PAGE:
Skip to main content

NCAI: challenges remain to land, sovereignty

ALBUQUERQUE, N.M. - Indian country must be wary of continued attacks on sovereignty and resistance to reclaiming land into trust status, the vice president of the National Congress of American Indians told a recent housing conference.

Ron Allen, who also is chairman of the Jamestown S'Klallam tribe, told the National American Indian Housing Council's annual convention here that the National Governors Association wants to re-examine relations between states and tribes, a dozen trade associations are lobbying to "level the playing field" between tribal nations and local communities, and the movement to reclaim American Indian land faces great resistance.

"We need to continue to fight back," Allen said, noting that it was the American Indian vote that defeated former Republican Sen. Slade Gorton of Washington state.

There's good and bad news on sovereignty, he said. The good news is that with the change of control in the Senate to the Democratic Party, President Bush's judicial candidates not in favor of American Indian interests are going to have a lot tougher time getting confirmed.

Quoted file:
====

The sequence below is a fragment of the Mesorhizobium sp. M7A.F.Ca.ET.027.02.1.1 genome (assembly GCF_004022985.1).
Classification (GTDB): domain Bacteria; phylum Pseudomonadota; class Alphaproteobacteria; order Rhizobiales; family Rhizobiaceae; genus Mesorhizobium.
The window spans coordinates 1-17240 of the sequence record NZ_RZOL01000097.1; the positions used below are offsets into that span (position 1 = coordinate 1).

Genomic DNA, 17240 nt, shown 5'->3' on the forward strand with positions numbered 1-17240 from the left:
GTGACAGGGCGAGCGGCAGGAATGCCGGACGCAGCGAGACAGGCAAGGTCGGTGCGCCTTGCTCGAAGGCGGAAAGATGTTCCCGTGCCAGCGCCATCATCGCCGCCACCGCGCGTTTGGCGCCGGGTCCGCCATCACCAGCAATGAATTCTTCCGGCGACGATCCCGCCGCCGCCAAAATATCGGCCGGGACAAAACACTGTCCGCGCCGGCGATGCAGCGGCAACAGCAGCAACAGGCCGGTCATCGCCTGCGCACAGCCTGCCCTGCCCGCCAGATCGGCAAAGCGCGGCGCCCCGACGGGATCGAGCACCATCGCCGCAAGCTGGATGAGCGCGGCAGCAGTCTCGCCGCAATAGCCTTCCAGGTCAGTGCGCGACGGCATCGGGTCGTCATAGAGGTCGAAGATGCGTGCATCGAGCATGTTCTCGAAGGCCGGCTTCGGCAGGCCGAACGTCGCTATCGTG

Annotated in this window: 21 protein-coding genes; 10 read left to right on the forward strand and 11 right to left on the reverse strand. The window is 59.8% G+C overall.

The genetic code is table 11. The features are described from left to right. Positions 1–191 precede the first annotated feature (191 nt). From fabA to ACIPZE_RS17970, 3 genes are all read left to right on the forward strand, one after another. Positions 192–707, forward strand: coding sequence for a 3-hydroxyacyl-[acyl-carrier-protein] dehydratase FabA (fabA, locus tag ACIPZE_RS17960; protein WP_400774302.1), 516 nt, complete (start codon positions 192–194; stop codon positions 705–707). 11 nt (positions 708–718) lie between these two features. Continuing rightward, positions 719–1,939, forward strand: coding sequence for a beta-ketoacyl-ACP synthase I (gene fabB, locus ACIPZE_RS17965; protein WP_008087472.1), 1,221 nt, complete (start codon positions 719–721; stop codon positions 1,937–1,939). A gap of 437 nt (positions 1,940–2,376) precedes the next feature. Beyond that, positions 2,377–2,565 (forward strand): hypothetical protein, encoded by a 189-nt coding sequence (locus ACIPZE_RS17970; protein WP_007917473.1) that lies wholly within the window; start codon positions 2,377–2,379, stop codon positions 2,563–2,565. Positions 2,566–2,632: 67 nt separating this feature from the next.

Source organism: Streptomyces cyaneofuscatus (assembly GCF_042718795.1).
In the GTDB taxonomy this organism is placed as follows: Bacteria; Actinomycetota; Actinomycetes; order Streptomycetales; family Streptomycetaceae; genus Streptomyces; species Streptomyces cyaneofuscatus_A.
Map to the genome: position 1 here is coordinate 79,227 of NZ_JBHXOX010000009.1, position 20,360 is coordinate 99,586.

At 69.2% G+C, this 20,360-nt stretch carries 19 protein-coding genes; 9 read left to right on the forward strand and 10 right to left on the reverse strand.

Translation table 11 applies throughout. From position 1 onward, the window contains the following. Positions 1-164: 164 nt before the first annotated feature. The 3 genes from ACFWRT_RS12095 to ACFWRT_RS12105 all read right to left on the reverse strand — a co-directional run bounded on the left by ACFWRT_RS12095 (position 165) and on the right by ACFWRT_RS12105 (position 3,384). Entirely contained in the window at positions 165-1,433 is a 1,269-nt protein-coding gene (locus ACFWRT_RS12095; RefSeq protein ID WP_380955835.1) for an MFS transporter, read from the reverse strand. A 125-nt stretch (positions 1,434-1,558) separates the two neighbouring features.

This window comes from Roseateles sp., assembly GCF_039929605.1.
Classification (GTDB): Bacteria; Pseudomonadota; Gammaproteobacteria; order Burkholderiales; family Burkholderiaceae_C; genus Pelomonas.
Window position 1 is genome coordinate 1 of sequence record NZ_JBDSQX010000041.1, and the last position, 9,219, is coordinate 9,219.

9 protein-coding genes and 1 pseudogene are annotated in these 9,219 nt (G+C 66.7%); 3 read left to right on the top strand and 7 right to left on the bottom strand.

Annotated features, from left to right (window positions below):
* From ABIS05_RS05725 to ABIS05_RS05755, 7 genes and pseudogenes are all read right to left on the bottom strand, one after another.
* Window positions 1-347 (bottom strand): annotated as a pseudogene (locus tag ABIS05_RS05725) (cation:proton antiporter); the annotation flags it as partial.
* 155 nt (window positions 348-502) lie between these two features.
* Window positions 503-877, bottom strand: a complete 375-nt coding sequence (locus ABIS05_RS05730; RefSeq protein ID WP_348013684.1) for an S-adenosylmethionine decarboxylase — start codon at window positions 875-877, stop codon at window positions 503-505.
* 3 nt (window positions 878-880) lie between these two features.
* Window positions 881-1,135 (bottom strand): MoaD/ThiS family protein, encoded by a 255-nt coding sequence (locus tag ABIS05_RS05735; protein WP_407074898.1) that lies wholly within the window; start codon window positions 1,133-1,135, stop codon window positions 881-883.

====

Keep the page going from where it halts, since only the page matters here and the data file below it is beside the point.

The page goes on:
The bad news is the ongoing attempt to redefine sovereignty in Alaska, he said. Just because those 228 tribes are small and far away doesn't lessen their importance. "The sovereignty of that tribe out in the Aleutian Islands is the same sovereignty as the largest tribe, the Navajo Nation," he noted.

Scroll to Continue

Read More

There are good and bad things in the new Department of Interior regulations about putting land back into trust, he said. The new regs are due to go into effect Aug. 13.

A good thing is that they lay out clear time frames for processing applications. A bad thing is that they make it difficult for a tribe to put land off-reservation or non-contiguous lands back into trust.

New regulations don't deal with the issue of Alaskan tribes putting land back in trust, he said, thus putting the burden on tribes to prove that it is allowable.

Allen noted that only 8 percent of the 90 million acres lost has been reclaimed into trust, and he says that now, "more land is going out of trust than into trust."

Allen's remarks about local governments that have asked to be compensated if land is taken out of their tax rolls and put into trust, were scathing.

"When have tribes been compensated for all the land that has been stolen from them?" he asked.